I am a great fan for Prime Minister Justin Trudeau for he represents new and young Canada. His offbeat approach leaves behind archaic diplomacy of 20th century and adopts ‘disruptive diplomacy’ for minorities, migration and middle class. His government’s budget of 2019, presented by Finance Minister Bill Morneau on March 19, 2019 is called ‘Investment in the Middle Class’.

Though there are usual as well as unique issues like Housing affordability, Health care, reconciliation with indigenous community and even high speed internet access as well as skill-training, I would like to critically focus on the issues related to science, climate change.

As a Coordinating Lead Author of 2007 report of IPCC’s (Intergovernmental Panel on Climate Change), I am convinced that 2019 federal budget of Canada has shown serious commitment to address its pledges under Paris Climate Agreement. Sadly, the pledges under the Paris agreement have found to be inadequate as per ‘Gao Report of United Nations Environment. IPCC’s Special Report on 1.5 deg C stated that net global CO2 emissions need to fall by about 45% from 2010 levels by 2030 and reach “net zero” by around 2050 if the temperature rise has to be limited to 1.5 deg C’. That would need sky-rocketing ambition, bold policies and daring implementation. What we see in the budget is docile middle path chosen by Trudeau’s government en-route to reach the targets stated by IPCC.

Canada’s ardent, unequivocal and lasting support for the single most successful global agreement, the Montreal Protocol on Substances that deplete the ozone layer has been hailed as critical element in the global success in protecting the stratospheric Ozone Layer. Canada staunchly stood behind the treaty and even hosted the Secretariat of the Multilateral Fund to assist the developing countries to move away from the ozone depleting substances. Multilateral Fund under the Montreal Protocol that has contributed by all the developed countries, to this date continues to be uniquely successful example of financial and technology cooperation between developing and developed countries.

That environmental legacy of Canada went through continental breach in 2011, when Canada became the first country to withdraw from the Kyoto Protocol of United Nation Framework on Climate Change, after 14 years of its engagement.

Prime Minister Justine Trudeau, son of a Liberal Prime Minster has been, since 2015, making gallant efforts to wash that tarnished image of Canada and to seal the trust gap created by the earlier PM Stephen Harper, son of oil-Executive.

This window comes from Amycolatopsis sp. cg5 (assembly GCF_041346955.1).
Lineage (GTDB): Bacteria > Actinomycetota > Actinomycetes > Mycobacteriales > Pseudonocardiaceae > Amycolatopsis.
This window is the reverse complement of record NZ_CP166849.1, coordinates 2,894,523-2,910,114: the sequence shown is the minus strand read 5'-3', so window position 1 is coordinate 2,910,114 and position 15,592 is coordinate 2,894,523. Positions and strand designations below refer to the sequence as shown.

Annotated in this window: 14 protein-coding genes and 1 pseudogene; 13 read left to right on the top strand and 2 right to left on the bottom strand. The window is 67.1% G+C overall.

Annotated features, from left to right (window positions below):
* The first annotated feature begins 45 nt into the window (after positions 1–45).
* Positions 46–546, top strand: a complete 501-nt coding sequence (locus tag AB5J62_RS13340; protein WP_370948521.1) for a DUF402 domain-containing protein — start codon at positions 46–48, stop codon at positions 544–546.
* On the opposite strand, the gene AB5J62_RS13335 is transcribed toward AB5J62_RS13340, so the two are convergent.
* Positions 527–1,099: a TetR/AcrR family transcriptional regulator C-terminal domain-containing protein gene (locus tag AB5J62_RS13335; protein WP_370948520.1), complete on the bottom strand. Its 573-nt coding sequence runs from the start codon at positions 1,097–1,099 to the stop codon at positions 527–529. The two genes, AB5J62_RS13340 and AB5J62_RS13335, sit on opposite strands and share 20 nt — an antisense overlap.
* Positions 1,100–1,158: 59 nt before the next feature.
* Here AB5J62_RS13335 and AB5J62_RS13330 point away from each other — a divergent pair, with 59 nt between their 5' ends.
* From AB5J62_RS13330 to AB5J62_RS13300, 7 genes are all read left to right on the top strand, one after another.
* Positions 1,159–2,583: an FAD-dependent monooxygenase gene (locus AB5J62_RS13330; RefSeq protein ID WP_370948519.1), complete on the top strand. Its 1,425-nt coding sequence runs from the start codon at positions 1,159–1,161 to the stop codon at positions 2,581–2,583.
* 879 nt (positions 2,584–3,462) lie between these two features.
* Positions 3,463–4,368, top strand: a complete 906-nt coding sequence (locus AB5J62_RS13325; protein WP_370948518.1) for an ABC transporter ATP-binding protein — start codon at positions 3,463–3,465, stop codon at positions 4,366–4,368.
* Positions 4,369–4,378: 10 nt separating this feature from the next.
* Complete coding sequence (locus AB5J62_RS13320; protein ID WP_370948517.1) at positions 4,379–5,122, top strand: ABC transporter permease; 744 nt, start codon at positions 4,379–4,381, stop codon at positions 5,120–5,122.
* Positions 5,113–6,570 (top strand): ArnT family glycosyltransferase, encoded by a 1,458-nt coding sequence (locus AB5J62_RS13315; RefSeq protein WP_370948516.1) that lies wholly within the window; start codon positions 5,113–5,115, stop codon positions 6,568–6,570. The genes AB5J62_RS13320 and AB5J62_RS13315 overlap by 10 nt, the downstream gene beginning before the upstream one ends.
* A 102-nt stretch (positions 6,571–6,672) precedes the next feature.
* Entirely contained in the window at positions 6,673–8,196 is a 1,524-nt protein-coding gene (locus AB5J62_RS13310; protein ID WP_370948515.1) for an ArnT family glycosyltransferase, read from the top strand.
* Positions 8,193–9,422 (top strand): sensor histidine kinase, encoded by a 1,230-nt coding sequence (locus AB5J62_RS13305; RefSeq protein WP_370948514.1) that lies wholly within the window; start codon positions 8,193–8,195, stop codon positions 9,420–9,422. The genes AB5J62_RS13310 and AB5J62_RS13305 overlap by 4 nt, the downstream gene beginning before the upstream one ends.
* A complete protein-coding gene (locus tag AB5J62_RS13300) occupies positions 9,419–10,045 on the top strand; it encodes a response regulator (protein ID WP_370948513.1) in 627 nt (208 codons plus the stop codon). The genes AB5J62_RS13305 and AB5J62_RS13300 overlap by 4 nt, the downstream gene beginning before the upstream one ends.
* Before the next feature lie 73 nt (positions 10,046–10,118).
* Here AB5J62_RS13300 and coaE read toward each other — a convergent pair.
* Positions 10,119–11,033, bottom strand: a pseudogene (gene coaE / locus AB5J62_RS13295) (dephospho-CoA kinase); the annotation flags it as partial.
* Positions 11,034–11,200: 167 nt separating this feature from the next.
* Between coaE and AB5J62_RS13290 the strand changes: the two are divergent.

What I found as the most honest attempt by the Federal Budget is to end the era of coal. Coal power plants produce 9 percent of Canada’s electricity. Closing down all the coal plants by 2030, has been bold decision. There are smart provision for workers currently in coal plants to enable them to go through a smooth transition away from coal industry. There is also allocation for protecting their wages. pensions and skill development in non-coal area through a special fund. Indeed, there is lesson for President Trump on such transition strategy away from coal, rather than winning the election by protecting the coal-power plants and the workers.

Another high point is that the budget proposed to address the issue of the reduction in fossil fuel subsidies, though in very passive way. First it proposed to add transparency in reporting the subsidies and also appoint the international panel to review the report of self-review. This is the lesson in transparency for all other G7 countries.

Canada, on the basis of size of the economy, however, remains the largest provider of fiscal support to oil and gas production among the G7 countries. The government is clearly supporting the fossil fuel industry through huge subsidies, amounting to USD 2.5 billion. Just to understand how big is this amount, that amount would provide free education to 260,000 Canadian students. Step towards transparency is good but accelerated reduction in subsidies as promised would have been better for the carbon-neutral world that IPCC recommends.

One year from now is the ‘2020 deadline’ for developed countries like Canada to fulfill their promise to mobilize $100 billion USD per year of international climate finance in support of the Paris Agreement of 2015.

Unfortunately, 2019 federal budget does not indicate how Canada is contributing its just share to this Green Climate Fund (GCF) to enable the transition of the developing countries away from fossil fuel.

100 per cent zero-emission vehicles by 2040, investing $1.01 billion in 2018–19 to increase energy efficiency in residential, commercial and multi-unit buildings and financial assistance to community led climate initiatives are some of the helpful but not bold steps as demanded by Special Report of IPCC.

In Mumbai, I asked Prime Minister Justin Trudeau why his climate change actions are not as bold as what Canada took at the time of the Montreal Protocol? He said Canada is now bolder. That may be true but budget shows that IPCC’s Special Report requires not just bold steps but aggressive and accelerated steps to deal with brutal climate change. Federal Budget 2019, fails to take that opportunity.